Editorial: Both parties need plans for Illinois, not rhetoric


Speaker Mike Madigan and Senate President John Cullerton listen as Gov. Bruce Rauner speaks about making changes in the state on Jan. 12, 2015 at the Prairie Capital Convention Center in Springfield, Ill. (Nancy Stone/Chicago Tribune/TNS)

By The State Journal-Register

We’d like to interrupt this Illinois campaign season before it shifts into high gear with a public service message.

After November, the state still needs to be run.

The stopgap budget passed at the end of June was a Band-Aid at best on the state’s fiscal gaping wounds. Lawmakers still are going to have to figure out what to do to stanch the Illinois’ current state of spending more than it’s taking in, and those resulting choices aren’t going to be pretty.


The state’s pension obligations are still ballooning. Think one party, either party, can fix it alone? Think again.

Don’t forget that the stopgap came after lawmakers and Gov. Bruce Rauner went to the brink again after a year-long standoff that left the state without a budget at all. Compromise will be needed, but voters can be forgiven if the campaign rhetoric flying at last week’s State Fair political days has them a little disheartened about whether that can happen.

Then-Gov.-elect Bruce Rauner and his wife Diana attend an interfaith prayer service at First Presbyterian Church on Jan. 12, 2015 in Springfield. (Nancy Stone/Chicago Tribune/TNS)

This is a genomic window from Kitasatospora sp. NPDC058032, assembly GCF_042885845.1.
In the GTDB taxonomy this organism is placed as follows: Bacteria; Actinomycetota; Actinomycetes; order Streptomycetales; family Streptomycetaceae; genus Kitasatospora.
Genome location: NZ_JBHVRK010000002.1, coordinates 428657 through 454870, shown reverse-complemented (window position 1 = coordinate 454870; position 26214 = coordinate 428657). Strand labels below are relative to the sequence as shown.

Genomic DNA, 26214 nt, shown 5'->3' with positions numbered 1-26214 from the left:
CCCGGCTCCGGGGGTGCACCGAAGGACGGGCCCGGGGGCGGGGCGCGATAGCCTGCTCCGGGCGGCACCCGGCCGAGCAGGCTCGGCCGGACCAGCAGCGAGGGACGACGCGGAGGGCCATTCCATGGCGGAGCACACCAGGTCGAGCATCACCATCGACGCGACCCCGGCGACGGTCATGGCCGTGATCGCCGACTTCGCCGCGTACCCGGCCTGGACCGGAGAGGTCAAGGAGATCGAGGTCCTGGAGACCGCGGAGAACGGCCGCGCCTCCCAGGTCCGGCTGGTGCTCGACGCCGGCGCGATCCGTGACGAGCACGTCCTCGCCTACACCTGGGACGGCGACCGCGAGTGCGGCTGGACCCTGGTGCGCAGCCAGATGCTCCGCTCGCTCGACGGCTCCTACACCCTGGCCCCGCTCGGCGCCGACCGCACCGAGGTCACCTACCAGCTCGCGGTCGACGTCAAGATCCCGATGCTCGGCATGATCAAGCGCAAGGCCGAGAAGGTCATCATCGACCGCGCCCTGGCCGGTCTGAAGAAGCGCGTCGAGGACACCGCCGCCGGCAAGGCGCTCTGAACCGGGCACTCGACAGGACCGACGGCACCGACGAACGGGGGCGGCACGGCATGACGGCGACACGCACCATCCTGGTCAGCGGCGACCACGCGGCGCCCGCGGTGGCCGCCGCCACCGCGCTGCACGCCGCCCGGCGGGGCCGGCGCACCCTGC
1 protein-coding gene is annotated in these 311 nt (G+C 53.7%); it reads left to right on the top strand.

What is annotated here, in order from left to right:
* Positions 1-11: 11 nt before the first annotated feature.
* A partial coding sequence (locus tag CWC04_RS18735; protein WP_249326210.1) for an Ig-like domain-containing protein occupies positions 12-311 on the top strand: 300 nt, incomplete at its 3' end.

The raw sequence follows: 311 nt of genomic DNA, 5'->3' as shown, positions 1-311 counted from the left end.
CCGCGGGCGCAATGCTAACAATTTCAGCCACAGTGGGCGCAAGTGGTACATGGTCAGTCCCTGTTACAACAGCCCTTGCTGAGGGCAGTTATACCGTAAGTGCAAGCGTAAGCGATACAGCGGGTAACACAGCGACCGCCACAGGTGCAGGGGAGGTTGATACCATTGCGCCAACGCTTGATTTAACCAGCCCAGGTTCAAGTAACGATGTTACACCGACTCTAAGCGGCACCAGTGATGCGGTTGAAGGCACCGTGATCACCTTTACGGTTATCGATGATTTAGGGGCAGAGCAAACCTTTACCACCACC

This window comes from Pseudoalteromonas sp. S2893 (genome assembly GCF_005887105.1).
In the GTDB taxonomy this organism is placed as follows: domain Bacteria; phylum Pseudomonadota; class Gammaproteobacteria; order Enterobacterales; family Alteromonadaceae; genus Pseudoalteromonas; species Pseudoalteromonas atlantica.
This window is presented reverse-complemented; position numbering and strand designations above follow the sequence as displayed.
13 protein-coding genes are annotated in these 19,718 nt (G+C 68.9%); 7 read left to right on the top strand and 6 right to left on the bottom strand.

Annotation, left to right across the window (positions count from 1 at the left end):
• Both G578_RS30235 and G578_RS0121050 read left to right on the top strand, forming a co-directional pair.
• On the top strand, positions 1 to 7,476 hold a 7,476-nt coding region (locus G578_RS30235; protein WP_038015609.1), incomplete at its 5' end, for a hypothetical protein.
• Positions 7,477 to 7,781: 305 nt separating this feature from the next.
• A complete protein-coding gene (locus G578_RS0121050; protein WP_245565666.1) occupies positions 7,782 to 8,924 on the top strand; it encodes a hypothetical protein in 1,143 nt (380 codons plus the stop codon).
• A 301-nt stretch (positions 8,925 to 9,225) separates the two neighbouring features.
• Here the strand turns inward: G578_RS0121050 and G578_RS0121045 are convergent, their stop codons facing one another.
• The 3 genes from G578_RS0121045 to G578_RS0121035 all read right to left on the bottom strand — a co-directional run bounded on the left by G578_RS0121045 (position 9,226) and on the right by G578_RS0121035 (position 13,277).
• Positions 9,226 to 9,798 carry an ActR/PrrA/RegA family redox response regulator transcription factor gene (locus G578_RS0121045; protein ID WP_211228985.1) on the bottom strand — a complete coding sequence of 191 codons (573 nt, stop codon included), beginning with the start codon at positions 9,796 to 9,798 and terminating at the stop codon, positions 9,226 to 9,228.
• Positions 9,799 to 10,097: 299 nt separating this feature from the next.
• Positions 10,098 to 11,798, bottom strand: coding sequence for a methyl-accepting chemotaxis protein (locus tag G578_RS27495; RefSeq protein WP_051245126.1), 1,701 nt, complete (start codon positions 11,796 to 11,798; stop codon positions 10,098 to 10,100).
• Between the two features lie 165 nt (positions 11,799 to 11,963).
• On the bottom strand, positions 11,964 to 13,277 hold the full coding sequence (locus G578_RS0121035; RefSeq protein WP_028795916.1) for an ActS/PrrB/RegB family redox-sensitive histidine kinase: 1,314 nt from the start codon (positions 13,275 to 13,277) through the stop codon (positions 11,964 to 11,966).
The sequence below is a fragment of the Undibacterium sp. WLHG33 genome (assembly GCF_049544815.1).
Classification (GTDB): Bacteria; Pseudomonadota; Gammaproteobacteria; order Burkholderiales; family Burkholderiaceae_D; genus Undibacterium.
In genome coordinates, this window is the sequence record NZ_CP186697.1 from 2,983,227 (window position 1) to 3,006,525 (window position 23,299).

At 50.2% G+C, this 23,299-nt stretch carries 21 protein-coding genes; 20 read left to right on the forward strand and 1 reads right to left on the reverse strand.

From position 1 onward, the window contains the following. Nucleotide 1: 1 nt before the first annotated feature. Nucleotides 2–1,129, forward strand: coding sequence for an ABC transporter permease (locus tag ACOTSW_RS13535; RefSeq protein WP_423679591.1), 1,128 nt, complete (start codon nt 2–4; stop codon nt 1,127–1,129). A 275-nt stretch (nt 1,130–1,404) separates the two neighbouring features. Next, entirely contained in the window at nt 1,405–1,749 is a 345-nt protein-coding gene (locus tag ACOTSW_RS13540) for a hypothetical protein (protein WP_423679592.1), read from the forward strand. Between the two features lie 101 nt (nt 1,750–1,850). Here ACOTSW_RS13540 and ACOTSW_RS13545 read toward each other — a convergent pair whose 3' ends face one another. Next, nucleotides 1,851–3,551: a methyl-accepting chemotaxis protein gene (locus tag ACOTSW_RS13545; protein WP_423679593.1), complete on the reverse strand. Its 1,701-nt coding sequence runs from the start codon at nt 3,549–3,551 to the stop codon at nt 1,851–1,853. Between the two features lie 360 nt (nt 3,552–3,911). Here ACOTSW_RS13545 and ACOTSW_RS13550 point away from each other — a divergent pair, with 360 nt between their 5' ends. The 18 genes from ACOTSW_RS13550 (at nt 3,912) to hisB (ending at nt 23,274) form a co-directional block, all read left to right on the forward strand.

Then-Gov.-elect Bruce Rauner and his wife Diana attend an interfaith prayer service at First Presbyterian Church on Jan. 12, 2015 in Springfield. (Nancy Stone/Chicago Tribune/TNS)

Antagonists Rauner and House Speaker Michael Madigan were at it again, with the same themes. Rauner didn’t mention Madigan by name, but made it clear who he meant when he hammered about a “political machine.”

“It doesn’t care about people, it only cares about power. … That machine has taken over the Democratic Party,” Rauner said. “That machine has taken over the General Assembly.”

Madigan, the next day, returned the favor.

“The national Republican Party under Trump and the Illinois Republican Party under Rauner is a Republican Party of extremism. And Illinoisans are prepared to reject extremism,” he said.

Make no mistake. While political season is underway, no substantive work towards actually fixing the state’s problems appears to be getting done. And that is where the voters are the losers, no matter the outcome in November.


Campaigns always involve rhetoric meant to stir up the faithful. We get that. But after Nov. 8, the people saying bad things about each other still have to try to come up with solutions.

Here’s what voters can do: If you interact with a candidate, see if he or she can come up with talking points beyond the evils of the other party.

Elections are job interviews — demand that your candidates explain what they can do and how they’ll seek solutions, instead of just telling you why the other guy messed things up.

The voter’s go-to question needs to be “Why?” Candidates should be prepared to provide evidence for their positions beyond “trust us” talking points.

Put the presidential race aside for a moment; it’s its own crazy animal this year. In Illinois, races at the state level are critical, given the issues facing Rauner and the Legislature.

Harsh campaign rhetoric and sound bites might be entertaining, or stirring for the party faithful.

But both parties fell short last week of telling voters what they ought to demand to hear.


(c) 2016 The State Journal-Register, Springfield, Ill.

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